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Why Is Pee Yellow?

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Before you could speak, you could pee. Before you learned to write your own name, you could pee. (And if you grew up in a particularly snowy part of the world, you may have combined these skills.) Urination is a taboo subject, a daily miracle, an essential bodily function, and a complete mystery to most people who do it. 

Let’s part the underpants-shaped veil surrounding urination information. Let’s learn about peeing.

What Is Peeing, and How Does It Work?

Peeing is one of the body’s astonishing waste-removal systems. Along with pooping and sweating, urination takes the leftovers from cellular processes like metabolism and respiration and carries them out to the anatomical curb. If for some reason any of these processes failed, the accumulated waste would do as garbage does, and make you very sick. 

Urination—also known as uresis, micturition, voiding, and going to see a man about a dog—is actually the finale of an epic physiological saga. Our story begins, as so many do, in the heart. Blood is pumped through renal arteries into the kidneys for filtration. After pulling out all the salts, potassium, and other chemicals the body doesn’t need, the kidneys send purified blood back into the heart. Everything that remains is pee. The newly mixed urine flows into long, skinny tubes called ureters, then into the bladder. As the bladder nears capacity, your brain gets a message that it’s time to go. As soon as you give the signal, your pee rushes from your bladder to your urethra to your genitals, and from there to the blinding light of the world outside your body.

TL; DR/VERDICT/SHORT ANSWER: Peeing is awesome and necessary. Also, kidneys.

Why Is My Pee Always Yellow? (And What If It Isn’t?)

Urine’s characteristic sunny hue comes primarily from a substance called urobilin. When your body is properly hydrated, the urobilin is diluted with plenty of water, and your pee is a nice, normal buttercup color. Amber or ale-colored urine is a reliable sign of dehydration, and clear pee is a signal that it’s time to put down the Nalgene. No matter what supermodels say, remember: It is possible to drink too much water.

And what if your urine isn’t yellow at all, but red, or blue, or even black? Well! Then you’ve got a riddle to solve.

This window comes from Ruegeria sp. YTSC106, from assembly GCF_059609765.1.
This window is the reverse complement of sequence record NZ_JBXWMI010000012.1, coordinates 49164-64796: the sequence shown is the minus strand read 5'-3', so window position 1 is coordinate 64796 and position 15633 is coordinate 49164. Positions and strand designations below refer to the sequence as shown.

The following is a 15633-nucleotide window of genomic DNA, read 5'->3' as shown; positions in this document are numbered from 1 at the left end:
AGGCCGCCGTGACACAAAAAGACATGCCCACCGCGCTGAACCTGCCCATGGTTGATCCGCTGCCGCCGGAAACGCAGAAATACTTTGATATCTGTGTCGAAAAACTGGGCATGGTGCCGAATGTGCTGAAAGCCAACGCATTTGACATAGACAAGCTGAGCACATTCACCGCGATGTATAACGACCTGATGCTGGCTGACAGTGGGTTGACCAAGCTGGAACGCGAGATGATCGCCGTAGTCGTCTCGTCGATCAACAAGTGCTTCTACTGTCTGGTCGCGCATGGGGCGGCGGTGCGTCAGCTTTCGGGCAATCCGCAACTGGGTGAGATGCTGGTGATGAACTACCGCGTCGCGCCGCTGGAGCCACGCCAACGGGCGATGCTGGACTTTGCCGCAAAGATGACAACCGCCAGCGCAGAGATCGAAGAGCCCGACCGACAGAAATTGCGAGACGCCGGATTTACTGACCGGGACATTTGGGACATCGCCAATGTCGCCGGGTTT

Have you eaten a lot of borscht recently? You may be suffering from beeturia, which is the technical term for peeing red or pink after eating a lot of beets. I am not making this up. Ingesting enormous quantities of strawberries or rhubarb can produce the same effect.

Are you on a new medication? The pharmaceutical additive methylene blue can turn your urine a startling blue or green. Eating too much asparagus or food coloring (I’m looking at you, festive green beer) can also cause verdant pee. Orange urine may be medication- or vitamin-related, or you may have forgotten that carrot feast last night. There’s a fruit or vegetable to blame for nearly every color of the urine rainbow.

NOTE: If your pee is dark brown, reddish (and not in a charming, beet-y way), or black, get yourself to a doctor. Urine color has been a diagnostic tool since Greco-Roman times. Physicians and self-appointed “piss prophets” divined a visitor’s health, illness, or destiny by looking at, sniffing, and even tasting his or her urine. Your doctor will probably not take it that far. 

TL; DR/VERDICT/SHORT ANSWER: A) urobilin! B) Lay off the beets! C) If your diet is beet-free, see a doctor.

Is It True That You Can Drink Your Urine?

The piss prophets probably gave this answer away, but yes, technically, you can, since urine is generally bacteria-free and nontoxic. The real question is “Why would you?” 

Some people have their reasons. (You’d have to, right?) In a life-or-death situation, with no potable water, imbibing your own wee may keep you alive longer, but don’t make it a habit. Remember the garbage metaphor? Because urine is a waste product, each cycle through your body adds a new batch of toxins, so after a while, drinking the stuff would do you more harm than good.

Other pee drinkers believe their habit lengthens their lifespan. Practitioners of “urotherapy” claim that consuming your own urine can cure acne, weight problems, and even cancer. The American Cancer Society does not agree.

TL; DR/VERDICT/SHORT ANSWER: Sure, you can. You can also hit yourself with a hammer or chew gum that’s lost its flavor. You are the captain of your own destiny. Choose wisely.

Should I Pee On This Jellyfish Sting? What About This Patch of Athlete’s Foot?

Only if you want to make it worse and/or spend the day smelling like pee for no reason. Urine may be sterile, but it does not have magical healing properties. It’s as effective as clean water (which is fairly ineffective) for treating athlete’s foot, and can fire up the jellyfish stingers that burned your skin in the first place.